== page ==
Adopting a pet is logical and ethical

By Megan Judy

Jack Russell/Chihuahua mix. Photo by Brenna Everdale, The Keystone

Jack Russell/Chihuahua mix. Photo by Brenna Everdale, The Keystone

Every day, families all across the world spend hundreds, sometimes even thousands, of dollars on designer breed animals. We are all looking for that perfect furry companion who will grow up with us and spend its entire life by our side. But is it not possible to share the same strong bonds and friendships with an animal that came from a shelter or previous owner?

According to the ASPCA’S website, “Approximately 7.6 million companion animals enter animal shelters nationwide every year. Of those, approximately 3.9 million are dogs and 3.4 million are cats.” About 2.7 million pet adoptions take place each year. Although at first this statistic makes it seem as though there is a fairly large percentage of pet adoptions, the ASPCA also euthanizes about 2.7 million animals each year. Clearly, if half of the animals are being euthanized, there are not nearly enough adoptions taking place.

Some people believe that animals that come from shelters are damaged — packed with emotional and behavioral issues. Is this the real problem, or is it the lack of faith and effort these people are willing to give shelter animals? It is true that some animals that end up in shelters come from abusive or traumatizing past situations.

However, it is almost always possible to reverse any aggression or reduce emotional problems present as long as you are willing to devote yourself to helping the animal. When my aunt decided to adopt Monkey, a young pitbull from LaMancha Animal Shelter in 2012, she knew it might take a little bit of work. Monkey had been LaMancha’s longest resident at the time, sheltered for almost 2.5 years. She was aggressive towards other dogs, and after being adopted she got into a fight with the family’s other dog Kai, an elderly Australian Shepard. My aunt was bitten while trying to break up the fight.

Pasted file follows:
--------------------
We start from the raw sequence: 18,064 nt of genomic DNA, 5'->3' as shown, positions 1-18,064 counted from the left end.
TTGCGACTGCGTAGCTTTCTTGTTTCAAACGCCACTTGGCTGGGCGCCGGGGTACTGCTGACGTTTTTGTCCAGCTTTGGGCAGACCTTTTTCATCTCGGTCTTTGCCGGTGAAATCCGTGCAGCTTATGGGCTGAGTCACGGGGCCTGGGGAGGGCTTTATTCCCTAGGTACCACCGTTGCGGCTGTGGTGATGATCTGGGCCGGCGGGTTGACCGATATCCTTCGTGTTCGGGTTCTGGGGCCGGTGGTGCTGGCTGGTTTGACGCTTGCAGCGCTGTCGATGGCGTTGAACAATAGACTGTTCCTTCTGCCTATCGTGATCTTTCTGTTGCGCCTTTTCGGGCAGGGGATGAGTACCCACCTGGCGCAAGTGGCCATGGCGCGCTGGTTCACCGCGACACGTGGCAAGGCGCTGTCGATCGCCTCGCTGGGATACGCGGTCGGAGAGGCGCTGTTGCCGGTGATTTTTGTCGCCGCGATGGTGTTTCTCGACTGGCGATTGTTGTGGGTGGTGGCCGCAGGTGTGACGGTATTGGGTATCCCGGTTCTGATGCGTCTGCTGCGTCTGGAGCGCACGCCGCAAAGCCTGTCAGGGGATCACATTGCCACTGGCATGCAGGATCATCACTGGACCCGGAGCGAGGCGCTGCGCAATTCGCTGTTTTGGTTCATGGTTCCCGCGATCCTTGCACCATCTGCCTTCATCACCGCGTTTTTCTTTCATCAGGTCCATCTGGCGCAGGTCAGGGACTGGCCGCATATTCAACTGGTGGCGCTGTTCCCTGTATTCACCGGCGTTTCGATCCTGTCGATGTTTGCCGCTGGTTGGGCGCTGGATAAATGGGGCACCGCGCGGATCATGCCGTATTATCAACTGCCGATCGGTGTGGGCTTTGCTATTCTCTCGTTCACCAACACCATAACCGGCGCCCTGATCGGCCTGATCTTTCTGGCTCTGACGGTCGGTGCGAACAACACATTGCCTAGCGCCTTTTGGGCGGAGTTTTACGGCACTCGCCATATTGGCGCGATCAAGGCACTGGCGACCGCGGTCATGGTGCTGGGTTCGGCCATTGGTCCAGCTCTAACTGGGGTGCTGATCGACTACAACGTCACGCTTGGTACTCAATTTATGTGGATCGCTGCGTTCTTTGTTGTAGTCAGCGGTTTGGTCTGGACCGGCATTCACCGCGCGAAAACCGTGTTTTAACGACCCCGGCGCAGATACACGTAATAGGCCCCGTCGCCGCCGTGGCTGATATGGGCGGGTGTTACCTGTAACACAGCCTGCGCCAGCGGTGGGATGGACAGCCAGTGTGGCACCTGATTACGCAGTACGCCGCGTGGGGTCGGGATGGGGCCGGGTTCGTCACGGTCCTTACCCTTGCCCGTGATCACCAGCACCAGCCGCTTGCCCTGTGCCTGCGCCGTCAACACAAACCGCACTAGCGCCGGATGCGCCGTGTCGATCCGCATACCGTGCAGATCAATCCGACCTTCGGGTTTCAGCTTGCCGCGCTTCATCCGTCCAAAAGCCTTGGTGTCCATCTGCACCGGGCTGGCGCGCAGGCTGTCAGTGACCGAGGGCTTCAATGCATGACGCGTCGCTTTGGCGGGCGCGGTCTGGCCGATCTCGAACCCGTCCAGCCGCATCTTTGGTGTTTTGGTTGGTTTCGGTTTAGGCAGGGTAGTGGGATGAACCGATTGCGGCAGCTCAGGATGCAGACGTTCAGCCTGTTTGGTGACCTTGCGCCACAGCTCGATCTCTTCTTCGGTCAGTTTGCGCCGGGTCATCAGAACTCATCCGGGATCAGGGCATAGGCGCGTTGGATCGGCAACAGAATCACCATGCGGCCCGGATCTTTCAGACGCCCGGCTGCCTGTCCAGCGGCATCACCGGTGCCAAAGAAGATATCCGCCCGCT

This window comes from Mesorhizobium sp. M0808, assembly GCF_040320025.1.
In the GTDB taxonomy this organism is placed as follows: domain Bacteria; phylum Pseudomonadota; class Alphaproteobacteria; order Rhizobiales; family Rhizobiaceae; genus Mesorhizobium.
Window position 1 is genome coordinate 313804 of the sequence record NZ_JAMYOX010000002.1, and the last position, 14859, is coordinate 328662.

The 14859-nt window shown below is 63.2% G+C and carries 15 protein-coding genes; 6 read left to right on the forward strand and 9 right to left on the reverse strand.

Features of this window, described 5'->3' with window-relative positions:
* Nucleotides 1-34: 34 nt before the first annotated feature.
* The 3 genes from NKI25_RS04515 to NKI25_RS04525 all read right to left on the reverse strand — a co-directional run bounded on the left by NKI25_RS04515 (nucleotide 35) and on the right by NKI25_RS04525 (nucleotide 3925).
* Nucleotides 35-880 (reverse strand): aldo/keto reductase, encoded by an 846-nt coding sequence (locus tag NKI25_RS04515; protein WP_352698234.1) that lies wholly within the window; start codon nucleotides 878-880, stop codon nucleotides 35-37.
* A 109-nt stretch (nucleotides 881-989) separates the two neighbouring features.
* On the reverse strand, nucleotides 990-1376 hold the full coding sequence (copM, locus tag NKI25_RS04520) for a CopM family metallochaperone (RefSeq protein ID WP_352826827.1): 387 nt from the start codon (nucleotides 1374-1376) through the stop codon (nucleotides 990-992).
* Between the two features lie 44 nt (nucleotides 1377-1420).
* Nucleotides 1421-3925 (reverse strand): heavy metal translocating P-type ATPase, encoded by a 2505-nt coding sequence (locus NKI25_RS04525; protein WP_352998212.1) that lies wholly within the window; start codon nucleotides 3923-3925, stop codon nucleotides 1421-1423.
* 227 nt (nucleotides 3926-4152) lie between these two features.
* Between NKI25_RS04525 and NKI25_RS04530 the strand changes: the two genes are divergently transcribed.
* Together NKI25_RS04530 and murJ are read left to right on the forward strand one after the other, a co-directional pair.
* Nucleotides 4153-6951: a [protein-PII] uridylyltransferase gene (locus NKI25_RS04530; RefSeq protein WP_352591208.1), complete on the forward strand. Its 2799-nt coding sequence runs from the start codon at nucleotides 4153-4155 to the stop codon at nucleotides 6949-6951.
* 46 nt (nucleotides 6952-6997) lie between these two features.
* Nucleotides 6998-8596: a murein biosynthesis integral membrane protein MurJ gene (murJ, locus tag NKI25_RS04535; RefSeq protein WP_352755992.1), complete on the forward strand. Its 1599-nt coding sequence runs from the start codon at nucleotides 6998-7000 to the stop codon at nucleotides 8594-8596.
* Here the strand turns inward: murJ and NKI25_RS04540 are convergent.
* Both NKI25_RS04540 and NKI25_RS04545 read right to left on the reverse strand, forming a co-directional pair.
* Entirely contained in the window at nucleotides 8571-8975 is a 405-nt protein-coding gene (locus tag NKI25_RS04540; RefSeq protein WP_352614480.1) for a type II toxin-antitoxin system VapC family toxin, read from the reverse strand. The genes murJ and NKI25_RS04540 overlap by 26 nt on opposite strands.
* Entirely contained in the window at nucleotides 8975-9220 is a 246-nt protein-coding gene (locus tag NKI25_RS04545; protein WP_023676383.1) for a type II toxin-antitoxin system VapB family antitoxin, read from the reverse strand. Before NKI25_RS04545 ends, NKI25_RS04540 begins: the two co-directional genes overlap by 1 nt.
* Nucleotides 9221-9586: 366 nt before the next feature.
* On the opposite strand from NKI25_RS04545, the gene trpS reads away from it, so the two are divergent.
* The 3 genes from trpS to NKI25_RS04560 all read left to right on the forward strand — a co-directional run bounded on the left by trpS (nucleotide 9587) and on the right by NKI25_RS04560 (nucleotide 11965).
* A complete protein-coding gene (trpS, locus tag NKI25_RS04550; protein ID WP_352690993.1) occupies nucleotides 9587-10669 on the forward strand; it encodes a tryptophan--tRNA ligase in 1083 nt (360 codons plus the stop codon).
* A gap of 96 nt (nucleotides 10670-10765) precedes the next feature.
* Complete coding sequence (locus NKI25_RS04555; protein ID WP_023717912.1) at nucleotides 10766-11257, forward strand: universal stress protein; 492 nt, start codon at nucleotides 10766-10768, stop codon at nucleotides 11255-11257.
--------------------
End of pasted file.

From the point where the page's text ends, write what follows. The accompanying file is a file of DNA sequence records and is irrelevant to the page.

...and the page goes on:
Although this might be the stage where most people give up on an animal and pass them over to yet another shelter, my aunt still had faith in Monkey. After she had healed, she devoted months to training Monkey and acclimating her to being around not only Kai, but other dogs and her two small children. Now, not only does Monkey get along and play with other dogs, she also sleeps cozily with my aunt’s 7-year-old son in bed every night. My aunt has also since become a certified dog trainer and opened her own business, committing herself to giving other dogs the second chance Monkey had.

While adoption is slowly gaining popularity in the United States, more than half of people still seem to be buying their pets from breeders or pet stores. After taking a survey that involved 30 people, I found that only eight owned adopted animals while 22 people had purchased their pets.

When you purchase an animal from a pet store, you are often supporting mass kennel breeding operations and even puppy mills; adoption stops these places from profiting. Spaying and neutering your animals is also extremely important to help control our stray animal population.

The next time you or your family starts looking to taking in a furry companion, help an animal by adopting. By being open-minded, willing to work a little bit and not give up, you can save a life. Don’t make the popular choice — make the right one.



Categories: Opinions

3 replies

  1. Awesome article! Written wonderfully to the point with great references and superb thought while displaying enough erotic to make the article hit home. Ms. Judy should be highly praised!

    • Awesome article! Written wonderfully to the point with great references and superb thought while displaying enough emotion to make the article hit home. Ms. Judy should be highly praised!

  2. Emotion would be the correct word. Sorry for the mistake! That’s why I’m not a writer, darn phones and sloppy checking, sorry again!

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